IMG_0443 editDespite being in existence for just over a year, the Royal Meath Branch has taken part in many events, and not just ONE events; others have included the French Foreign Legion Day, Anzac Day, and the Royal British Legion. The Branch has also built up a great relationship with the Thurles Memorial Trust, with Royal Meath members being made honorary members of the Trust.
The Branch has planned a church collection on August 3rd and they hope to hold their first annual Mass and Lá na bhFiann (Soldier’s Day) in September.

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Branch PRO, Bridget Quinn, who is possibly the first female PRO in ONE, told us that branch members have a long history of travelling on the International Military Pilgrimage to Lourdes, with Bridget completing 14 trips and Conor with in excess of 20.

Always on the lookout for new members, the Branch meets on the first Tuesday of every month in the Martry Restaurant (formerly the Silver Tankard), Kells Road (R417), Navan, Co Meath. Prospective members can also contact Peter Rogers, the branch secretary, on 086-4040049 or Bridget Quinn on 087-8332762.

In Their Footsteps

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Pupil Ethan Harrington wearing medals of his great great grandfather Andrew Sherlock

As published in An Cosantóir in December/January 2014
By Sgt Wayne Fitzgerald – Photos by Sgt Mick Burke

On Tuesday 21st October 2014, students and teachers from the Patrician Primary School in Newbridge, Co Kildare held a World War One re-enactment parade from the Bord na Móna HQ (the old British Army Barracks) on Main St. Newbridge to the train station on the outskirts of the town – to re-enact the troops leaving Newbridge to head for ‘The Front’ in 1914.

Hundreds gathered outside the Bord na Móna HQ, as an introduction to events and the roll call of those 26 Newbridge men who had fallen in ‘The Great War’, were 26 students dressed up in their WWI uniform and gave a full description of the person they were representing.

The framed medals of William Willmot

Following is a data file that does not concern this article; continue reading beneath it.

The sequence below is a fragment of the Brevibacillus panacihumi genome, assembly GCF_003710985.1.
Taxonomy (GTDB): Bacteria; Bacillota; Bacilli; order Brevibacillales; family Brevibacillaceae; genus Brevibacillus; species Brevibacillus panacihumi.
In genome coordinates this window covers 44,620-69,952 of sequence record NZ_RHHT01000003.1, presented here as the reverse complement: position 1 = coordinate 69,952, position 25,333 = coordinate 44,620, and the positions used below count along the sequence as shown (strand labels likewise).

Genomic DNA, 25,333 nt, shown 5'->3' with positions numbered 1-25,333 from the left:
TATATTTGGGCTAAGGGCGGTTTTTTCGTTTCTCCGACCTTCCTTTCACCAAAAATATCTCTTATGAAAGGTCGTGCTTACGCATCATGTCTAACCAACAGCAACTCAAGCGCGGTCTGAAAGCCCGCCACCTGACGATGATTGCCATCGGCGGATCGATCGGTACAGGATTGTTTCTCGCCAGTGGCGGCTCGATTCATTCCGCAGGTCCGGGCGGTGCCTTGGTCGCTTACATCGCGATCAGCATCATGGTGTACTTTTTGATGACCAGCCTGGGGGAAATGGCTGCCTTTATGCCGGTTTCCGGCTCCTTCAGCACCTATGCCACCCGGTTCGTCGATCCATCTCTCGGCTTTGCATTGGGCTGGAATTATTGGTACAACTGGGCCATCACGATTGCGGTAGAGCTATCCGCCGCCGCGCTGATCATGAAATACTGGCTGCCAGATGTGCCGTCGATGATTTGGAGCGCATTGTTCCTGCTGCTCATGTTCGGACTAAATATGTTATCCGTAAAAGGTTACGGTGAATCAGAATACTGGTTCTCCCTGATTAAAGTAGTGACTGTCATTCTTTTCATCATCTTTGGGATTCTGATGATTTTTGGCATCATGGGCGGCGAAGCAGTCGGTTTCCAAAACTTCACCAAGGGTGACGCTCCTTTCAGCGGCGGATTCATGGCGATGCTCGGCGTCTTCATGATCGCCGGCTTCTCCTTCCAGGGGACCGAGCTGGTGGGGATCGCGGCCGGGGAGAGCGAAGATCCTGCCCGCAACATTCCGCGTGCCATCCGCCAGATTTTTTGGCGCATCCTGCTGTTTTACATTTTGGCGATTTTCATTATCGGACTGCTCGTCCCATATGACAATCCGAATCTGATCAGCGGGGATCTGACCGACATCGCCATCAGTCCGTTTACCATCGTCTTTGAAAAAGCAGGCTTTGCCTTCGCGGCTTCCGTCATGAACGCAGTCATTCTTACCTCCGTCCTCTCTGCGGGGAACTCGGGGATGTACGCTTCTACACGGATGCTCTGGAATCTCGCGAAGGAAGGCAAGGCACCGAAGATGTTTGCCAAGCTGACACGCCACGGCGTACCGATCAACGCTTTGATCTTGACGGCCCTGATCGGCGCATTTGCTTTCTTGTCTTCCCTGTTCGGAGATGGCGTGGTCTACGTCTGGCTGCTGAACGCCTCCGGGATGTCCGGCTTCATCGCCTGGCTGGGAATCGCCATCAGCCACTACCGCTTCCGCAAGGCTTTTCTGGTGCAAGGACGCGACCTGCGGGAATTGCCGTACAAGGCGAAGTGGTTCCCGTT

The framed medals of William Willmot

Like student John Crofton: “William Willmot, Irish Guards, 1st Battalion. Killed in action France on 26th March 1916, age 24. Born Brownstown. Son of George and Kate Wilmot, Linden House, Athgarvan, Newbridge.”

This idea of organising the re-enactment stemmed from School Principal John O’Donovan, to celebrate the centenary of the school titled ‘100 years of Education in Newbridge’ and to tie it in with the anniversary of World War One.

Pupil Óran Mc Donnell with a recruitment poster

Pupil Óran McDonnell with a recruitment poster

The school used many a military connection to put replica uniforms and equipment together, and to their credit they were of great quality and exemplary turned out as soldiers of 1914. Other school children were dressed in civilian clothing of that period and were accompanied by the school band – which to everyone’s delight played exceptionally well. More pupils were holding up placards with the fallen family names on and with recruitment posters from that period. The other teachers dressed up were Frank Kirke and Cormac O’Shea.

parade_7275The parade of 70+ students and teachers followed by a hundred or more townspeople marched out towards the train station. Upon their arrival a pair of cavalry vehicles greeted them, a Scorpion CVRT and Mowag Piranha MkIII under the command of Lt Donacha Lenihan, 1 ACS, DFTC.

1 Mech Coy GOH and Piper CQMS Davy Usher (Ord Sch)

1 Mech Coy GOH and Piper CQMS Davy Usher (Ord Sch)

Before entering the platform the pupils were given a farewell salute by an honour guard drawn from 1 Mech Coy, DFTC and under the command of Sgt Gary O’Brien, whilst Military Piper CQMS Davy Usher (Ord Sch) played a lament.

The students in return put on a fine display of military drill, accompanied by their band and followed by the applause of everyone watching. It truly was a great spectacle especially the rendition of the ‘Minstrel Boy’ by both military piper and teacher Frank Kirke on the drum.

Pupil Naoise Mc Bride representing fallen soldier

Pupil Naoise McBride representing fallen soldier

The students then took the 11.48am train to Dublin – Heuston to simulate the soldiers going “off to war”. They did in fact take a museum tour of Collins Barracks, Dublin. The real finish was that they did eventually take the train on the Thursday that took them on their journey to visit the battlefields of Europe including Ypres and the Somme.

The School gladly thanked all those who had helped make this celebration one to remember, and especially thanked: Manguard Plus, An Post, Irish Rail, Bord na Móna and the Defence Forces including: Chief of Staff, Lt Gen Conor O’Boyle, Tomás Caulfield, John O’Brien, Padraig Murray, Martin Sweeney and Seoirse Devlin.